That will suit Hong Kong audiences - on the other hand, Ananiashvili is wondering what will work here in terms of humour. "Different countries respond differently. Things which make people laugh in Moscow aren't funny in New York. So you have to adapt."
Ananiashvili herself continues to dance with the State Ballet of Georgia, knowing that her appearances guarantee sold-out engagements abroad - in New York or Japan adoring fans queue for hours to get her autograph. Luckily, she still enjoys being on stage, although she feels her technique is no longer what it was, especially her renowned elevation.
"I can't jump any more," she says mournfully. Shavliashvili interrupts: "Oh, yes you can. It's just that now you jump like a normal ballerina instead of like a man."
Fortunate to be a member of the first generation of Soviet dancers allowed to travel and work abroad freely, as an artist Ananiashvili "treasures freedom". At the same time, she believes the old ways are best when it comes to the discipline needed to be a good dancer. "Ballet is not a democracy," she says firmly, with a flash of her huge dark eyes.
Her own troupe in Georgia have found this out the hard way. "Georgians are like Italians - we love good food, wine and having fun," and dancers with that temperament don't appreciate her insistence on being on time for class and rehearsal ("especially the men", she says). She also demands that dancers rehearse in leotards and tights, instead of the loose tops and bulky legwarmers commonly favoured today.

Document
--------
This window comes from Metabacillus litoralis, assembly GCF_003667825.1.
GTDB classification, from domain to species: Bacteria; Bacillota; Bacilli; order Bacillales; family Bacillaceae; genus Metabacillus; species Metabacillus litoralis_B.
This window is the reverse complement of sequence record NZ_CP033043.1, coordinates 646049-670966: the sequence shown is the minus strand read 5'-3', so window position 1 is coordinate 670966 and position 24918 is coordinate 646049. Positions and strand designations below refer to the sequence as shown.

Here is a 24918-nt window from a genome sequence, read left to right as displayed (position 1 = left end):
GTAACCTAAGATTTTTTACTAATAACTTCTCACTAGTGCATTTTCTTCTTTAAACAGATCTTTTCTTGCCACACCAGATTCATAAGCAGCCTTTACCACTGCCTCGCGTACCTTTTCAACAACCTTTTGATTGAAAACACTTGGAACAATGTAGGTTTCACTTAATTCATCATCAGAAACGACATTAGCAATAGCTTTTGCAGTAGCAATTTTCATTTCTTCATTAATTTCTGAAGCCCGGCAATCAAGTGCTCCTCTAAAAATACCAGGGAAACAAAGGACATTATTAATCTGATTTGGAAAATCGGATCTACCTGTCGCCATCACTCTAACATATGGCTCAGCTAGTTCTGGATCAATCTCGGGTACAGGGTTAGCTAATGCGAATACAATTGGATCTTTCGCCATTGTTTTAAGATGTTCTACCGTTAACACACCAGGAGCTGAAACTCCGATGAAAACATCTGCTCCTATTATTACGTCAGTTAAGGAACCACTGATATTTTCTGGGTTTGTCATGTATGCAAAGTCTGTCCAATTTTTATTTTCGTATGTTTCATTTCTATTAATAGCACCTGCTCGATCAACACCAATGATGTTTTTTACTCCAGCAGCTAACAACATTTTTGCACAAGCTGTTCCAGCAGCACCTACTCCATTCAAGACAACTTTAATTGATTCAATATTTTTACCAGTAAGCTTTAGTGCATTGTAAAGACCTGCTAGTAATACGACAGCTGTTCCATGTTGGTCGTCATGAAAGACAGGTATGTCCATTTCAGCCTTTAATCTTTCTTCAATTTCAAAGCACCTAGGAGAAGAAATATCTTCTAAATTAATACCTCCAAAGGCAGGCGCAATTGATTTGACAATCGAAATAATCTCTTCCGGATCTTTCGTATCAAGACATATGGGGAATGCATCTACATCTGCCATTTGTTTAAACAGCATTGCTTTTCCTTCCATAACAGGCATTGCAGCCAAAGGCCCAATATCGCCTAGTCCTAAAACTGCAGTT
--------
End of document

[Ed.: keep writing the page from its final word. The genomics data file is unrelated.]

"When the dancers wear things like that it's impossible to see their bodies properly, so you can't give the right corrections."
It's an integral part of the Russian tradition Ananiashvili grew up with that coaching and correction from your teachers never ends, no matter how experienced you are or how big a star. At the Bolshoi her teachers were two great ballerinas of the past - Raissa Struchkova and Marina Semyonova - both of whom she revered and whose guidance she found essential. So when she started appearing with companies overseas, she was surprised to find that the teaching staff never corrected her. It turned out that they didn't dare - most guest stars, it seems, wouldn't accept any criticism.